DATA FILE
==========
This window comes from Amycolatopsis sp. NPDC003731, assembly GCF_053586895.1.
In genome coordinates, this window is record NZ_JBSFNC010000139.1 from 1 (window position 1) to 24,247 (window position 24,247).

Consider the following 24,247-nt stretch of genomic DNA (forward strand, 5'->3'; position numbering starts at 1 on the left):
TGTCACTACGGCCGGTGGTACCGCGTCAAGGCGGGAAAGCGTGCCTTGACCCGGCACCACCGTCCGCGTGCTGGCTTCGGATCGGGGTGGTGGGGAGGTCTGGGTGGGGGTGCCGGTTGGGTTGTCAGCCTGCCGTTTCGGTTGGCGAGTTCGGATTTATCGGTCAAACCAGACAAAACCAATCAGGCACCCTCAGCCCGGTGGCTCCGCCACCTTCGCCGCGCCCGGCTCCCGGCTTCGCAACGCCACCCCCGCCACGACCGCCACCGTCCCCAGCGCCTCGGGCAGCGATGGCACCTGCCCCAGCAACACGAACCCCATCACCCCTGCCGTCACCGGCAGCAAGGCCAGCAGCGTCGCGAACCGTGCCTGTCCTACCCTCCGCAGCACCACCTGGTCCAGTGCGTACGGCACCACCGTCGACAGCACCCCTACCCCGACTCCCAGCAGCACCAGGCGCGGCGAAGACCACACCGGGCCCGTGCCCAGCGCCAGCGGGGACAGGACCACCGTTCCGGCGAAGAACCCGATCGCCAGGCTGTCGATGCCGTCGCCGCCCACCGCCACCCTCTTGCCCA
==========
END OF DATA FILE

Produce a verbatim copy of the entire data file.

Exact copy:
This window comes from Amycolatopsis sp. NPDC003731, assembly GCF_053586895.1.
In genome coordinates, this window is record NZ_JBSFNC010000139.1 from 1 (window position 1) to 24,247 (window position 24,247).

Consider the following 24,247-nt stretch of genomic DNA (forward strand, 5'->3'; position numbering starts at 1 on the left):
TGTCACTACGGCCGGTGGTACCGCGTCAAGGCGGGAAAGCGTGCCTTGACCCGGCACCACCGTCCGCGTGCTGGCTTCGGATCGGGGTGGTGGGGAGGTCTGGGTGGGGGTGCCGGTTGGGTTGTCAGCCTGCCGTTTCGGTTGGCGAGTTCGGATTTATCGGTCAAACCAGACAAAACCAATCAGGCACCCTCAGCCCGGTGGCTCCGCCACCTTCGCCGCGCCCGGCTCCCGGCTTCGCAACGCCACCCCCGCCACGACCGCCACCGTCCCCAGCGCCTCGGGCAGCGATGGCACCTGCCCCAGCAACACGAACCCCATCACCCCTGCCGTCACCGGCAGCAAGGCCAGCAGCGTCGCGAACCGTGCCTGTCCTACCCTCCGCAGCACCACCTGGTCCAGTGCGTACGGCACCACCGTCGACAGCACCCCTACCCCGACTCCCAGCAGCACCAGGCGCGGCGAAGACCACACCGGGCCCGTGCCCAGCGCCAGCGGGGACAGGACCACCGTTCCGGCGAAGAACCCGATCGCCAGGCTGTCGATGCCGTCGCCGCCCACCGCCACCCTCTTGCCCA